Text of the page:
Cleaning your brushes and sponges is important. If your brush is loaded with dark blue eyeshadow, and you want to use a delicate shade of pink, obviously that is not going to work. Here are the best ways I've found to clean your brushes.
You can use a "stippling sponge" to clean powders off of your brushes. This is very useful when you are putting on make up and suddenly need a clean brush. Just rub the brush against the sponge until the powder is gone from the brush. You can buy expensive "dry cleaning" tools, but they are basically just fancy versions of the stippling brush. These are easily available at most makeup stores for very little money, or you can order them from Amazon. This won't work for brushes that have cream products on them, obviously.
Using Commercial Cleaners
These work very well, given the right one. They work for creams or powders, and the brushes dry within a minute or two. The best commercial cleaner I have used is Parian Spirit. It works well and leaves a nice perfume on the brushes. The only problem is the price. The best price I have found is around $20 USD for 16 ozs. If you need to order it, you can find it here. This has free shipping, so it's a pretty good deal. If you have an Alcone in your town, you can get it a couple of bucks cheaper there.
The best way to use this stuff, especially for larger brushes, is to put some cleaner in a spray jar. Take a paper towel, and fold it into a 'C' so it has a few layers of thickness. Put that down on the table. Spritz the brush a couple of times with the Parian, and then brush the paper towel. Repeat the application and brushing until no color comes off when you brush the towel. Usually once or twice is enough.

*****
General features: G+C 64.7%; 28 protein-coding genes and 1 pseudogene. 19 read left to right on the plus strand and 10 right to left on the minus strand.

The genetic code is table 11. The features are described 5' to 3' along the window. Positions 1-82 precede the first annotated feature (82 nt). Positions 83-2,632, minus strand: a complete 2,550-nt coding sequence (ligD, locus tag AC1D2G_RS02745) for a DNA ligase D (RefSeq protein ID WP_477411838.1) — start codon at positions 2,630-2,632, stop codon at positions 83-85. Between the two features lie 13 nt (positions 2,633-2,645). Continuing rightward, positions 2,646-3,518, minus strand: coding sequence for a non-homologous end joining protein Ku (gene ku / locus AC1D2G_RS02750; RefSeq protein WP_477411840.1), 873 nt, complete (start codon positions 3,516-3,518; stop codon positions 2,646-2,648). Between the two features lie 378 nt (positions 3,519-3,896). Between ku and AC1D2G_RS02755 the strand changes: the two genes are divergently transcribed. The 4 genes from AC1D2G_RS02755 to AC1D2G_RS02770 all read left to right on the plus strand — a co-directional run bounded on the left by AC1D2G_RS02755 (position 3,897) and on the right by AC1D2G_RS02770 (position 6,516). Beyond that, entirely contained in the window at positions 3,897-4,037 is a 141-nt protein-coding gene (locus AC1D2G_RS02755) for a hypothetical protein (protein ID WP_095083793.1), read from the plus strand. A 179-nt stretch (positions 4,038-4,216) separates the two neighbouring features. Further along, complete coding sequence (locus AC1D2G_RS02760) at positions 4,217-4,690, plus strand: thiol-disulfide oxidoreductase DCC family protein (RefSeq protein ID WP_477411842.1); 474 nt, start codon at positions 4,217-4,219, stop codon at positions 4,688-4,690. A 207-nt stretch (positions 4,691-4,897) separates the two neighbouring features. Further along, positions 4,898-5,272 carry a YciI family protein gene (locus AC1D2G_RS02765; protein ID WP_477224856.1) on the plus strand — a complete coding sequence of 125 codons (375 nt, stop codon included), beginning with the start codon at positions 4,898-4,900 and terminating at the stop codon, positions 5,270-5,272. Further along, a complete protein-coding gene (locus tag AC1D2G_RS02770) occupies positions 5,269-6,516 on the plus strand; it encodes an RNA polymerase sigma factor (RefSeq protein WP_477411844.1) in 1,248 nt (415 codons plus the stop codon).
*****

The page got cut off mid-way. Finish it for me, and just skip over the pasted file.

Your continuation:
I recommend spraying because if you put some cleaner in a glass or jar, and then dip the brush in it, the brush will soak up an incredible amount of cleaner. Once in a while, you can do this with the smaller brushes, to "deep clean" them. But do this with a large fluffy brush, and your $20 bottle of Parian will be gone in a day or two.
Using Isopropyl Alcohol
This also works. If you want to use 99% Isopropyl, which is hard to find but cleans the best, it is also expensive. It is a couple of bucks cheaper than the Parian. I suspect that the main ingredient in the Parian is Isopropyl alcohol, to tell you the truth.
You can use lower concentrations of Isopropyl, which are available in most drug stores for a fraction of the cost of Parian or 99% Isopropyl. These take longer to clean, but do work. One good note here is that if you are concerned about bacteria, the lower concentrations (which are diluted with water), are supposed to be better at killing bacteria than the pure stuff.
Use it in the same way as you would the Parian cleaner, with a spray bottle, occasionally cleaning the smaller brushes with a 'deep clean' bath.
It's also possible to use dishwashing soap, and this works very well. I have found "Dawn", the original version, to work the best. It works as well or better than any of the commercial brush shampoo's I have tried. This is probably the cheapest solution. There are two problems with this method. The first is simply the wait time for the brushes to dry. It takes several hours, or more if the brush is large. The second is the risk to the brush. You have to be careful not to get any water down into the ferrule (that's the metal part of the brush that attaches to the handle). Most of the glue used to attach these is water soluble, so if it gets wet, even a little, over time your brush will fall apart. It is not that easy to re-attach.